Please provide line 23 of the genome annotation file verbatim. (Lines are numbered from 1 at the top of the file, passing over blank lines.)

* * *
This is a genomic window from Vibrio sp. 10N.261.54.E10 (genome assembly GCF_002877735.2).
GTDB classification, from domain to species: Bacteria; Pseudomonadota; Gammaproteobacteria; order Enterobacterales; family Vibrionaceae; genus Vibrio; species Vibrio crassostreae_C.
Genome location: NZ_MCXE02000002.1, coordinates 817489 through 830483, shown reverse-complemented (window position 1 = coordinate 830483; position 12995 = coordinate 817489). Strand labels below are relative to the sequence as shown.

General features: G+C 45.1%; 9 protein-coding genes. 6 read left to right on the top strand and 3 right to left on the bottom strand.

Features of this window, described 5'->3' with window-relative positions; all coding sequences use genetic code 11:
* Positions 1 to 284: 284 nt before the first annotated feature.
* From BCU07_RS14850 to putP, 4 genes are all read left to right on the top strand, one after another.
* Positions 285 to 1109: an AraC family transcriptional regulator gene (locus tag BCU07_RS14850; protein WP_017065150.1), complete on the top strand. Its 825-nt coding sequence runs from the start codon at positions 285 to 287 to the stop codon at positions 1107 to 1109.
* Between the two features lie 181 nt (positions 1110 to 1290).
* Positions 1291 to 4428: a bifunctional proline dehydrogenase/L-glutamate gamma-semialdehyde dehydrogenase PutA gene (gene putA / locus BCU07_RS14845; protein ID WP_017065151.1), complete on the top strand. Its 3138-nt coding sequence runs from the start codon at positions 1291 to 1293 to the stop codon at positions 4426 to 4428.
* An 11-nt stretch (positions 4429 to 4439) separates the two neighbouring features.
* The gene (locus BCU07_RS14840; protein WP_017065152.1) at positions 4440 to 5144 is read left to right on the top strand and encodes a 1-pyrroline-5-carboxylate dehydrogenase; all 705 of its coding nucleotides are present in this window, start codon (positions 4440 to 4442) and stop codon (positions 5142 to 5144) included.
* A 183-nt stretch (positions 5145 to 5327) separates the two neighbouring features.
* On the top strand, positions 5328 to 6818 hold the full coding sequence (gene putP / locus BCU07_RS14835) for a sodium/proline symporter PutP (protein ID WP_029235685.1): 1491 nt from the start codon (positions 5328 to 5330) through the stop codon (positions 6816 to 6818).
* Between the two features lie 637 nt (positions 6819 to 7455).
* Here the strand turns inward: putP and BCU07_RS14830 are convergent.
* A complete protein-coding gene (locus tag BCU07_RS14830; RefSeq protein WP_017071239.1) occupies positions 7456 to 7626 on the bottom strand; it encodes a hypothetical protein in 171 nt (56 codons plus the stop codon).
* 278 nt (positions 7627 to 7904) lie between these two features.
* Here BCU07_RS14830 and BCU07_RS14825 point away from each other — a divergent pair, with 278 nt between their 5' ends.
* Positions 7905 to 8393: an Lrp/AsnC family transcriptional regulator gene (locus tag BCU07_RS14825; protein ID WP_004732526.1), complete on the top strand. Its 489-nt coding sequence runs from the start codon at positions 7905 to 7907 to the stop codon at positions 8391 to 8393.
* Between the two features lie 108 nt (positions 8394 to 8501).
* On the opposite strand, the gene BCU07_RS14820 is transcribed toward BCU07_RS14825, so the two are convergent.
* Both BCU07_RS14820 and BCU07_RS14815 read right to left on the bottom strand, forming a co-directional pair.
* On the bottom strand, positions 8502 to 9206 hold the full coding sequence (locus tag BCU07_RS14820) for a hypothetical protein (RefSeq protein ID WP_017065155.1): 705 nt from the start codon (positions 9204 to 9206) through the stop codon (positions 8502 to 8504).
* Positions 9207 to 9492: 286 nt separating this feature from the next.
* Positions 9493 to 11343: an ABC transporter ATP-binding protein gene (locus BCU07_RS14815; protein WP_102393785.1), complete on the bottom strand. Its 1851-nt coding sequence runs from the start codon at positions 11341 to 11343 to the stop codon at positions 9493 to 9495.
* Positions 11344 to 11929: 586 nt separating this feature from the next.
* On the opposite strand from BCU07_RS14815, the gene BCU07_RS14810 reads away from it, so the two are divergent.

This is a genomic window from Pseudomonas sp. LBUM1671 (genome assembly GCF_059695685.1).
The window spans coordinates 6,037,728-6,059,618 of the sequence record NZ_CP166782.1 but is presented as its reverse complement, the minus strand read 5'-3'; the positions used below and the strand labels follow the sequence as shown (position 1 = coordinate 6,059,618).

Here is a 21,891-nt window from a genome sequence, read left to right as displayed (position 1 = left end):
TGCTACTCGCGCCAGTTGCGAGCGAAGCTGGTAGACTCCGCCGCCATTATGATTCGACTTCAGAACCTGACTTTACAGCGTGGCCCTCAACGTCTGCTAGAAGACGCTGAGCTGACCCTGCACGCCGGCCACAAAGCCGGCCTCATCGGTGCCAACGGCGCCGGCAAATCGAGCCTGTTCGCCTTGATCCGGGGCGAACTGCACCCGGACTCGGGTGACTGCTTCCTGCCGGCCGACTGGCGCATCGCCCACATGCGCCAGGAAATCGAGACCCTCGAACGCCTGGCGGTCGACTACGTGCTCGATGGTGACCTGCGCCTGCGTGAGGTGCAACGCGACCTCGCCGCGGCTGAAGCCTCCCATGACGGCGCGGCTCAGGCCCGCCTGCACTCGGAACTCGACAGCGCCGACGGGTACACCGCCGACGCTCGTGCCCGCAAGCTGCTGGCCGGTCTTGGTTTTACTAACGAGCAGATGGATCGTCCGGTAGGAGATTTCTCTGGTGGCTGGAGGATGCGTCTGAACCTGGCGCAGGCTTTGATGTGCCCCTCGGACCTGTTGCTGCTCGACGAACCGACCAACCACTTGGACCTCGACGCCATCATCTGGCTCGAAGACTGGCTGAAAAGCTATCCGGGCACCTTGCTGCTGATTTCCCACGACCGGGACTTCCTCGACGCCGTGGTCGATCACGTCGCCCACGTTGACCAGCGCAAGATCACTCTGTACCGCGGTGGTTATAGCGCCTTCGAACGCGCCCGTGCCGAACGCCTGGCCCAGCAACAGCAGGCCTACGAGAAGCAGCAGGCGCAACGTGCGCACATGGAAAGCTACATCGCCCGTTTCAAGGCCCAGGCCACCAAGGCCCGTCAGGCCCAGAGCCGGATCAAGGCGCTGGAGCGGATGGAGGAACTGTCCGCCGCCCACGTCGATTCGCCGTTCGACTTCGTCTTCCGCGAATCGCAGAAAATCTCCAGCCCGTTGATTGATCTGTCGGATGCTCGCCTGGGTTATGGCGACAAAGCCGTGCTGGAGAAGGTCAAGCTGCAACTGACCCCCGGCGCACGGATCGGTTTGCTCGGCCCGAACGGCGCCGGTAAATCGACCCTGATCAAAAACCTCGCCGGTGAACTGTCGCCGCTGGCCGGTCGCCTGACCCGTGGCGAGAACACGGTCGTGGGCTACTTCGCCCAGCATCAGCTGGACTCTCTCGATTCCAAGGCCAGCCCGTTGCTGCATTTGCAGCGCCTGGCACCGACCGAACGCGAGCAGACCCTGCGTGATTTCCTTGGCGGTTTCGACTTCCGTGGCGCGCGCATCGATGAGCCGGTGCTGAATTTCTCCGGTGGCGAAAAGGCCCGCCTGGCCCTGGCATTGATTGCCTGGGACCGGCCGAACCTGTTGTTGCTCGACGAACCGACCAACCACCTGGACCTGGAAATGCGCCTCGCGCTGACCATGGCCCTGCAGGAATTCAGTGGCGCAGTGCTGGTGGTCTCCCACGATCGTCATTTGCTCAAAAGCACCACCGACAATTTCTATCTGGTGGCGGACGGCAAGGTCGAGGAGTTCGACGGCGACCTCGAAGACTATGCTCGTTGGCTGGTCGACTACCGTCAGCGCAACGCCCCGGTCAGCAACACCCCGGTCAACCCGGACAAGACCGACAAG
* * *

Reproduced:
* Both BCU07_RS14820 and BCU07_RS14815 read right to left on the bottom strand, forming a co-directional pair.